Sonogashira Coupling in Water and Under Air

Sonogashira Coupling in Water and Under Air

Author: European Journal of Organic Chemistry

The Sonogashira coupling is a widely used carbon–carbon bond-forming reaction, providing direct, high-yield access to alkynes with good functional group tolerance. The method generally requires the use of an inert atmosphere to protect the palladium catalyst, and it needs a copper-based co-catalyst.

Sara Mattiello, University of Milano-Bicocca, Milan, Italy, and colleagues have developed a copper-free method to perform Sonogashira coupling reactions in water and under air (general reaction pictured). They took advantage of the capability of the industrial surfactant Kolliphor EL to form oxygen-free compartments in aqueous media. The reactions can run smoothly even at room temperature.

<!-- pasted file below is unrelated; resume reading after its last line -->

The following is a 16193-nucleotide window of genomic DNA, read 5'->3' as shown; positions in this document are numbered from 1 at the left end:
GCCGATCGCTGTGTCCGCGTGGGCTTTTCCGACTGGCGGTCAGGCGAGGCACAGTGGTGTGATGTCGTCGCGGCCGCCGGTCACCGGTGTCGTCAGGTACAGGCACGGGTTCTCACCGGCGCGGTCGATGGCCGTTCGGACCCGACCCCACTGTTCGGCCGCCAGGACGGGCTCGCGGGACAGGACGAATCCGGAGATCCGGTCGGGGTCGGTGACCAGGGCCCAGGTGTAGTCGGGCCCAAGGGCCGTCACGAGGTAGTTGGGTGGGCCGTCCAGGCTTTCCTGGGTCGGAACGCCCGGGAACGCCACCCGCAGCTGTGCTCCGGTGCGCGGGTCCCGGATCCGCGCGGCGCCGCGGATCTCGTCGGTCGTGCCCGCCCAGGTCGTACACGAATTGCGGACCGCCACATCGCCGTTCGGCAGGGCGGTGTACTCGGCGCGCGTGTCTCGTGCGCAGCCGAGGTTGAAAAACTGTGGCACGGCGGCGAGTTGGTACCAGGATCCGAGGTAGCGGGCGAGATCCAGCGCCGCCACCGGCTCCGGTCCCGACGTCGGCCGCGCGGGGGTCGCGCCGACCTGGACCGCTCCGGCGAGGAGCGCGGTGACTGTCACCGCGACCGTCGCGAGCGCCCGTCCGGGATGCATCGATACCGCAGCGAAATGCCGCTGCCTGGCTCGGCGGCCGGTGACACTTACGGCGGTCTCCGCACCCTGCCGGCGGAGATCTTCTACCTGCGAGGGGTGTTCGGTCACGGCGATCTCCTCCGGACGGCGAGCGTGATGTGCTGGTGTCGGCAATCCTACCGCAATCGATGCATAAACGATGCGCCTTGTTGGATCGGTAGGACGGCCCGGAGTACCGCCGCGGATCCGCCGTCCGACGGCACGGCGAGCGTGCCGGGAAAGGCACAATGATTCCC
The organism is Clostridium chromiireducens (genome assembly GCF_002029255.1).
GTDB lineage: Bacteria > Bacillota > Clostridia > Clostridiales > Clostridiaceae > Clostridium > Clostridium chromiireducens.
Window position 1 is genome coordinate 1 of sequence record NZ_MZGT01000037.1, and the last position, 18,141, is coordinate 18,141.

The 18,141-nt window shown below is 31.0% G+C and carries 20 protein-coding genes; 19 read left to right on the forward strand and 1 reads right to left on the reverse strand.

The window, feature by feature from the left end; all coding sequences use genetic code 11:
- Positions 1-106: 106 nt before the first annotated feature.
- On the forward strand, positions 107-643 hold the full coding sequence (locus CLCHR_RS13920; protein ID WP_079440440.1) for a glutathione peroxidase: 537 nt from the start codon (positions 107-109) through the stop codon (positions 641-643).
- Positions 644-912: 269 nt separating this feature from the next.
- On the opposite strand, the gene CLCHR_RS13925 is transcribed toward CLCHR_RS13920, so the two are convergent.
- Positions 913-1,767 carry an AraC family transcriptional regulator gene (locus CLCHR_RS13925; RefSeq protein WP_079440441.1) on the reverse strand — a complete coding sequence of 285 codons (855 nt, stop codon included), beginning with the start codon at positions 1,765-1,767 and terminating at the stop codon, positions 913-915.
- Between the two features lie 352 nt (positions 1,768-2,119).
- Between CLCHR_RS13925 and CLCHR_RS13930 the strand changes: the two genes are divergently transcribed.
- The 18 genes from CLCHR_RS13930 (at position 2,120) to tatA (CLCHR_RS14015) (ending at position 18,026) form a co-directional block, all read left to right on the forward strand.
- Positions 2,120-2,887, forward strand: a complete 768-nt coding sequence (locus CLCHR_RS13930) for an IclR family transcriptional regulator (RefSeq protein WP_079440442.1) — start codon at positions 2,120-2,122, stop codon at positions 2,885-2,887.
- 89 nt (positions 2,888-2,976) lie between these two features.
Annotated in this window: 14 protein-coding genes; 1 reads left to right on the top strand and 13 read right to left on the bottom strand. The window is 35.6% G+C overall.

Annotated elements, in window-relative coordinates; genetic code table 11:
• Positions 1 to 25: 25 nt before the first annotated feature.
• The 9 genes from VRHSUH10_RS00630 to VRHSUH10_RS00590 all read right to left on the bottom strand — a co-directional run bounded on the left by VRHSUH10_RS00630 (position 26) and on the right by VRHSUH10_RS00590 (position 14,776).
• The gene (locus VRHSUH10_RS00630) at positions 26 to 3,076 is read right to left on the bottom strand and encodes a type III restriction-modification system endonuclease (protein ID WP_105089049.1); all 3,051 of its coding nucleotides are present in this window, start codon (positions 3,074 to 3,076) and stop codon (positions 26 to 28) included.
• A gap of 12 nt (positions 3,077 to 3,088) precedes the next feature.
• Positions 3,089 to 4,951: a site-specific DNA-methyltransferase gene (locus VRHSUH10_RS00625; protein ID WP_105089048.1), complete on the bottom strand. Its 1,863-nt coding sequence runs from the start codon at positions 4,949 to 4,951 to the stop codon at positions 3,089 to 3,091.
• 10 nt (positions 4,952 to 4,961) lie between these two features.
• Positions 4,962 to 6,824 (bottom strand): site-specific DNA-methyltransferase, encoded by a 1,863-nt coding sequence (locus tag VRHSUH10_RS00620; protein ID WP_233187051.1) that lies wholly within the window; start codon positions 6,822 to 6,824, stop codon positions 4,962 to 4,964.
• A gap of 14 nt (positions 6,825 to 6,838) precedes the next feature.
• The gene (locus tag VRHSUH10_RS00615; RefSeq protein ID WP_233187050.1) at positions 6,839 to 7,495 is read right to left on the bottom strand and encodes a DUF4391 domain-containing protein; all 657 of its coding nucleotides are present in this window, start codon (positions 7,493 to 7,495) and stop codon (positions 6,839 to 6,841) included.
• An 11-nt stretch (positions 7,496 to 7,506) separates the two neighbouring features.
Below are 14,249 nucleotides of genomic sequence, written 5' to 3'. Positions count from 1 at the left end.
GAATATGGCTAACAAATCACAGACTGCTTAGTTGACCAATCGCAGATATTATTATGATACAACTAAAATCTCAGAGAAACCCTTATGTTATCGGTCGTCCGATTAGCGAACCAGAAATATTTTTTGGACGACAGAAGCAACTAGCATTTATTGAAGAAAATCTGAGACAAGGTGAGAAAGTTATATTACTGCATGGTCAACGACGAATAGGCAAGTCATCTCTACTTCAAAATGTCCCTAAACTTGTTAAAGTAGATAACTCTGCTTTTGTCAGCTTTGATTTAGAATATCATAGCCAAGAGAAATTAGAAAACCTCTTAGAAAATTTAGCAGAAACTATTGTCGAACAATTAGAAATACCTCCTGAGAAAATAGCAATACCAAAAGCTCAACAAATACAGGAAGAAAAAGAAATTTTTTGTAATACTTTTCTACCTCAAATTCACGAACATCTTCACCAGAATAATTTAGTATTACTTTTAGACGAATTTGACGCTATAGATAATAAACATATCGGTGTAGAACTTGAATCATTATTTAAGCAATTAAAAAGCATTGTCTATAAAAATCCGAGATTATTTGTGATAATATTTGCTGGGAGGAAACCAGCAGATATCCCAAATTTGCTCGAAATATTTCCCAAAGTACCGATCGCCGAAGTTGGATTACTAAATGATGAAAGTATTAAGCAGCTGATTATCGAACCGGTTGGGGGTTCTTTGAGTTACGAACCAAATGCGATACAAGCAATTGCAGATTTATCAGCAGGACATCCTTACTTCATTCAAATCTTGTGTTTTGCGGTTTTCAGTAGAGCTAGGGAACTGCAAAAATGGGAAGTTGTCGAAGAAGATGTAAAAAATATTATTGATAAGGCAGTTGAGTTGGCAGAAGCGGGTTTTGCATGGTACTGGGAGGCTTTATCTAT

The team demonstrated the generality of the approach by preparing several (hetero)aryl alkynes in good to excellent yields, including examples of organic luminescent materials. The approach qualifies as a sustainable methodology, with improved E-factors (environmental factors, ratio of the mass of waste per mass of product) compared with standard protocols using organic solvents.


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